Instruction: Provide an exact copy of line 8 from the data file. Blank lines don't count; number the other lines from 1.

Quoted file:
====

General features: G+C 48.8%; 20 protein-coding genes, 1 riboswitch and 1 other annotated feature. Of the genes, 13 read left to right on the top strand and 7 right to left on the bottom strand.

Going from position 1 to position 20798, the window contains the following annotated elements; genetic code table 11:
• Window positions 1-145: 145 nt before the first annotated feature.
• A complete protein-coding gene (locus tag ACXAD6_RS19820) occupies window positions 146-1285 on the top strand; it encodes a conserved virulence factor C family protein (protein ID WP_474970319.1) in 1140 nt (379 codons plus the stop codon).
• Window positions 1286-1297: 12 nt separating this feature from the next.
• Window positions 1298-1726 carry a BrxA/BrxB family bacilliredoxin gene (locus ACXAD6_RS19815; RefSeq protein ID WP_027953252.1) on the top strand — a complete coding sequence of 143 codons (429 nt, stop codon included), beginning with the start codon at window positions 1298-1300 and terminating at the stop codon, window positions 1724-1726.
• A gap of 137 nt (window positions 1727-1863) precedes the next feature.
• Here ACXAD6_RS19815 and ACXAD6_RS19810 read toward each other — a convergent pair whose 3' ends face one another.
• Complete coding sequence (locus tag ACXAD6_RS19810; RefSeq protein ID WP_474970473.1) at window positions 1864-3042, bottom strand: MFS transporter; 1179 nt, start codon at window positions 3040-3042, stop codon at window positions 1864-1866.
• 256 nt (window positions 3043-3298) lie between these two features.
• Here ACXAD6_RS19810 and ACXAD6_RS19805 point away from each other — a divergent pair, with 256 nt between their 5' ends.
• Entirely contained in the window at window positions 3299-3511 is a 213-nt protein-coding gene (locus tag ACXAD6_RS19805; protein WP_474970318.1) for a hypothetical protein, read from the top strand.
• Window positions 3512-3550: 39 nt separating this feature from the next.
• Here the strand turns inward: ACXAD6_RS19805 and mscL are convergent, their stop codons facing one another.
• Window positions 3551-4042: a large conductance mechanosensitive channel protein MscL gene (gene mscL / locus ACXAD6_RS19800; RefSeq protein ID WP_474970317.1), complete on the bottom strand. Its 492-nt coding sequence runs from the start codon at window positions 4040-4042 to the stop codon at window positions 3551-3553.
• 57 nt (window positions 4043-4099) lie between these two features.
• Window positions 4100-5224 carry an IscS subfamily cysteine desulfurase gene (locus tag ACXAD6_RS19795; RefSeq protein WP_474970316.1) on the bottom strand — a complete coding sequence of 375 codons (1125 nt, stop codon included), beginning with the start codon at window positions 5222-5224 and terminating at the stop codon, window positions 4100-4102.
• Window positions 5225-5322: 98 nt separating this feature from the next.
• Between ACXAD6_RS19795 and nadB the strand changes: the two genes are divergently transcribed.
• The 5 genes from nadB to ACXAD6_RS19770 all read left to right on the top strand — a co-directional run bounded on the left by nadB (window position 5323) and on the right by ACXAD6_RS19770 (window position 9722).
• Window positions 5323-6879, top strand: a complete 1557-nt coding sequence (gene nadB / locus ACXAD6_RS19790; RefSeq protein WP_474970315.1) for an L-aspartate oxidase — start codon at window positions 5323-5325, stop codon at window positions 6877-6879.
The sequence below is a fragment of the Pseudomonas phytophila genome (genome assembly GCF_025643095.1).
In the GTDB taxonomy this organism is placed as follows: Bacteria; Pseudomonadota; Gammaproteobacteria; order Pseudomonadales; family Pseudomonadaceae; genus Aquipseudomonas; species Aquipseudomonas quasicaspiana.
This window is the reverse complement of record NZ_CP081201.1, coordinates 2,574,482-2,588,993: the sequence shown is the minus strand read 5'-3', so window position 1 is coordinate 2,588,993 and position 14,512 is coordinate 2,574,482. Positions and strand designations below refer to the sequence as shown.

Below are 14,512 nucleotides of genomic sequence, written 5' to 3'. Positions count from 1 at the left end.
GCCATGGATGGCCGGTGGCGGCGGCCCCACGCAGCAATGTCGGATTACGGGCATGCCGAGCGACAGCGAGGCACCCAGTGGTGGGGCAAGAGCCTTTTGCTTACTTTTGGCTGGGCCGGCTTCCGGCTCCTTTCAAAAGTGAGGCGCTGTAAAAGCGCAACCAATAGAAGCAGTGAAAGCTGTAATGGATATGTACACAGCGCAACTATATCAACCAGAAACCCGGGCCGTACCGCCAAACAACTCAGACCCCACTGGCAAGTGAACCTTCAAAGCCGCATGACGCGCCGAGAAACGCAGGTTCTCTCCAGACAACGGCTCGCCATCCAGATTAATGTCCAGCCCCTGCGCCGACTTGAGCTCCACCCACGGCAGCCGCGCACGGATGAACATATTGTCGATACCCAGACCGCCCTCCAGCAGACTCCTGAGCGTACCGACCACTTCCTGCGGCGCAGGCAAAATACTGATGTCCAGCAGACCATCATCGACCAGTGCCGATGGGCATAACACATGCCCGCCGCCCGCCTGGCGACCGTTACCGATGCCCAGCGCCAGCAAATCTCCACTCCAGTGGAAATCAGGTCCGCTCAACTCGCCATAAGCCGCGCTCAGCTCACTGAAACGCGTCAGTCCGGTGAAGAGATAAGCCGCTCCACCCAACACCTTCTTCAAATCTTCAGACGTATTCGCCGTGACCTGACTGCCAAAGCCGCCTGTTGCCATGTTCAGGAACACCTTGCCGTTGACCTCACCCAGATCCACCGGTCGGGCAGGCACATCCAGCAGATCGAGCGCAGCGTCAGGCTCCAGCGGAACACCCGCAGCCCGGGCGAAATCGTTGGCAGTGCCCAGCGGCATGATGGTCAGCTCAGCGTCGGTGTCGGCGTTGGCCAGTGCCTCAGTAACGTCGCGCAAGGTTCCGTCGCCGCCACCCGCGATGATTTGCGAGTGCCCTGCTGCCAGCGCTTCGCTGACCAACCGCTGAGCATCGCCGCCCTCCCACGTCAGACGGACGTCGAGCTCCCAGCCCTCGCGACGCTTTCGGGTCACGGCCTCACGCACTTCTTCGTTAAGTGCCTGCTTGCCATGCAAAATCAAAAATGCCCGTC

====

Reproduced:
• Here ACXAD6_RS19815 and ACXAD6_RS19810 read toward each other — a convergent pair whose 3' ends face one another.